Revisiting Leading with Character and Curiosity: From Combat to Moneyball with Sandy Alderson


The original broadcast date for this episode was July 30, 2020, and features host Patti Murphy and American baseball executive Sandy Alderson, general manager of the NY Mets at the time. Sandy currently serves as the President of the NY Mets and has been a front office executive in Major League Baseball for 40 years. Under his leadership, Major League Baseball teams have won six division titles, three American League pennants, one National League pennant and a World Series Championship. Sandy has held executive leadership roles with the Oakland Athletic, San Diego Padres, and New York Mets. Under his leadership as general manager, the Oakland Athletics played in three consecutive World Series from 1988 to 1990 and won the 1989 World Series. Sandy guided the 2015 NY Mets to a National League pennant and the World Series. He has also served as an executive for Major League Baseball on two separate occasions.

Sandy was a principal architect of “Moneyball” in the Oaklands Athletics organization. Sandy reformed the way Athletics did business in virtually every regard–he revolutionized the ways in which the club scouted and identified talent, used analytics, approached the mental game, and conditioned their athletes. Sandy’s approach to fielding a competitive team while at the helm of the Athletics was unconventional–decades later those once progressive tenets are now part of the game’s orthodoxy in virtually every organization in professional baseball. Sandy has been a trusted source of insight and encouragement in shaping LUF’s approach to systematically optimizing human performance in the fire service and ultra-competitive and/or lethal endeavors. LUF recently launched the LUF Human Performance “Team of Teams” – a collaborative network of human performance leaders from around North America. Though in its infancy, the LUF Team of Teams network will consist of several networked functional teams dedicated to exploring and advancing specific pillars of human performance. Each of the teams are named in honor of a human performance pioneer and we thought it would be fitting to name the program manager team “Team Alderson” in honor of Sandy’s immense contributions.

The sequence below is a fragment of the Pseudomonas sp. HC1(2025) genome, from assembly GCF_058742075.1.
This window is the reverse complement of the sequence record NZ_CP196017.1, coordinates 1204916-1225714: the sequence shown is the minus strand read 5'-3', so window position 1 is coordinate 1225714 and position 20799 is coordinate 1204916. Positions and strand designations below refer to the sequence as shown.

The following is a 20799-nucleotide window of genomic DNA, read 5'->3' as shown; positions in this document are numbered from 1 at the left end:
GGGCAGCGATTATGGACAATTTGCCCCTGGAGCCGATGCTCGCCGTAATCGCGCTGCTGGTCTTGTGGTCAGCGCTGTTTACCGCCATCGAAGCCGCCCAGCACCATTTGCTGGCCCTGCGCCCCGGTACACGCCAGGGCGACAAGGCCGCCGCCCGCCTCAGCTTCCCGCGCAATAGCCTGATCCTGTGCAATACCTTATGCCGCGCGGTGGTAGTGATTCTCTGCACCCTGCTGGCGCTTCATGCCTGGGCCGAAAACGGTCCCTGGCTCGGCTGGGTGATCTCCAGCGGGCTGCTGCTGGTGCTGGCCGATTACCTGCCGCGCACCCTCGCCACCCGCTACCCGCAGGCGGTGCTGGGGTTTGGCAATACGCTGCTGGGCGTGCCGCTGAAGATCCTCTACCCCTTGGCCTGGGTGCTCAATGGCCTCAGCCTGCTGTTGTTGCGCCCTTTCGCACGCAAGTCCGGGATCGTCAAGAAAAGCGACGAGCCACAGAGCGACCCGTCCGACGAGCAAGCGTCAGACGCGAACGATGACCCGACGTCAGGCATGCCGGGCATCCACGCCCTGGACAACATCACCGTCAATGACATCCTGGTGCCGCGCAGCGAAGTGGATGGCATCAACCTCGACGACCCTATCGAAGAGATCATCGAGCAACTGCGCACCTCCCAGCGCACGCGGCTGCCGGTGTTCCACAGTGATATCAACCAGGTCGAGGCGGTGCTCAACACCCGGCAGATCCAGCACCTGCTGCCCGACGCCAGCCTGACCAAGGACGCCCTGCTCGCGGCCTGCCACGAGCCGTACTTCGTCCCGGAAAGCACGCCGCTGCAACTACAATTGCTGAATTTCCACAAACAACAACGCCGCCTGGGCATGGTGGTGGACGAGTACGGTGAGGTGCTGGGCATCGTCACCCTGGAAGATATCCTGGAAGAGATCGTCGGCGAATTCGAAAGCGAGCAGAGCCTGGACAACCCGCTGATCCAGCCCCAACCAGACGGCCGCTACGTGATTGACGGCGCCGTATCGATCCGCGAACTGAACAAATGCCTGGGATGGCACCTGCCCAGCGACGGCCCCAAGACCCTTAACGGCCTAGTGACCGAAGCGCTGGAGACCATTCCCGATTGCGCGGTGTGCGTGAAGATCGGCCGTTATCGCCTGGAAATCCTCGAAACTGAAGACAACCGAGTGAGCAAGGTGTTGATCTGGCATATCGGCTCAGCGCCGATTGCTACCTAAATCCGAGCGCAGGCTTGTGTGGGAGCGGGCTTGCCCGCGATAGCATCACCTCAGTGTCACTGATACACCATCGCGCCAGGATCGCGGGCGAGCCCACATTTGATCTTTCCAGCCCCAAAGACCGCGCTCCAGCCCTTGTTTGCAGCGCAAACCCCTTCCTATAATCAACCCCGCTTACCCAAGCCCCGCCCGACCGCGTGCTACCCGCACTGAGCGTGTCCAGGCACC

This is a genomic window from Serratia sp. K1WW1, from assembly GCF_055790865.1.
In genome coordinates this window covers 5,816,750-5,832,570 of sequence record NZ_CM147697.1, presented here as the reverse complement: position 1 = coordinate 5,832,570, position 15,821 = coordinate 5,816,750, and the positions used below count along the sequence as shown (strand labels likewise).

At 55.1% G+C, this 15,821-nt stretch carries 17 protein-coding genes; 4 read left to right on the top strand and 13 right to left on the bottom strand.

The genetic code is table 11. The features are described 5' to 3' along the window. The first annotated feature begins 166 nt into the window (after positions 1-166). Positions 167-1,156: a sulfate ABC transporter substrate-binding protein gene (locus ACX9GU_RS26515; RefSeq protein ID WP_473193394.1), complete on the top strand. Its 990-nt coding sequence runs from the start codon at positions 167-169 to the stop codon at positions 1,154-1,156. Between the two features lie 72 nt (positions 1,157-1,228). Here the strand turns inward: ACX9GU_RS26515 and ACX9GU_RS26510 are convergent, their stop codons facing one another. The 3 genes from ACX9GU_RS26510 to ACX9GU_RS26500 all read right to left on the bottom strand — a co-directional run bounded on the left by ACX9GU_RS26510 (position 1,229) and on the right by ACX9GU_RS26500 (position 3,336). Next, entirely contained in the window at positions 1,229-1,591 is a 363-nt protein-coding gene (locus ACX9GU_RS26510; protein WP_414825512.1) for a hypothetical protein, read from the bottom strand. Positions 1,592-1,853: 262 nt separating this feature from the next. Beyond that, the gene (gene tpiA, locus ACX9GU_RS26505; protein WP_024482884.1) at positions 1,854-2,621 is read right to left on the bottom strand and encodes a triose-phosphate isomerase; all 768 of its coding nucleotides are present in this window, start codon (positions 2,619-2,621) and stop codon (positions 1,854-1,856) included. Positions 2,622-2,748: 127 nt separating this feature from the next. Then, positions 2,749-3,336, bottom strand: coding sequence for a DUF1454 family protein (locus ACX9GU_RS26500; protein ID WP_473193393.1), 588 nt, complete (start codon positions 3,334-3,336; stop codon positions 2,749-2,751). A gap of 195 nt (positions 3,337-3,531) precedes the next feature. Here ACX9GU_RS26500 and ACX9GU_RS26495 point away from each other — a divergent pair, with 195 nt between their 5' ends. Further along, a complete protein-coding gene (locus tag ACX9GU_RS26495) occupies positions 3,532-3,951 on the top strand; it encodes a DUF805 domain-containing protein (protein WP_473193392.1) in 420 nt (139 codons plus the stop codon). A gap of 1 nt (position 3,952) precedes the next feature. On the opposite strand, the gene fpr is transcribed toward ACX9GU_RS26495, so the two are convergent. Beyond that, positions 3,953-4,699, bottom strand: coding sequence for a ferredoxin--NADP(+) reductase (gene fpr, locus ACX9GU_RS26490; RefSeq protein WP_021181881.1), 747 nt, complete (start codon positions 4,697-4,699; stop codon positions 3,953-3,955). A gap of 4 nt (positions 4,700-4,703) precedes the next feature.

Leadership and service are in Sandy Alderson’s bloodline. His father was a seasoned Army Air Corps and Air Force fighter pilot who flew in World War II, Korea, and Vietnam. Sandy graduated from Dartmouth at the height of the Vietnam War and did an unpopular thing, particularly as an Ivy League graduate–he took a commission in the United States Marine Corps. 2nd Lt Alderson soon found himself in Vietnam as a platoon leader of US Marine infantrymen. Sandy was commended for his combat leadership in Vietnam with a Bronze Star with a valor device. After returning home from Vietnam, Sandy received orders to the Marine Corps prestigious “8th and I” Barracks in Washington, DC, a billet customarily reserved for officers destined for great responsibility in the Marine Corps. Though Sandy unquestionably had a bright future in the Marine Corps, he opted to depart the service and attend law school at Harvard.

In professional baseball circles, Sandy is revered as a maverick for his baseball intellect. But more importantly, he is respected and admired for his character and moral compass. Sandy has been recognized in recent months by the NY Friends of Vietnam Veterans Plaza and the Marine Corps Law Enforcement Foundation for his leadership and civic virtue. The same character and conviction that was central to Sandy’s leadership style as a leader of Marines in combat has been at the core of how he has conducted himself and business in professional baseball for the past four decades. Sandy’s character is perhaps most evident in what the organizations under his charge do not just on the field, but also off the field. Under Sandy’s leadership the NY Mets have consistently, and quietly, gone above and beyond in supporting our Nation’s veterans, Gold Star families, and the families of fallen first responders–not because it is favorable for the brand, but because it is the right thing to do.

Photo taken at the 2023 Marine Corps Law Enforcement Foundation Dinner. From left to right: Jason Brezler, Sandy Alderson, Jonathan Fader.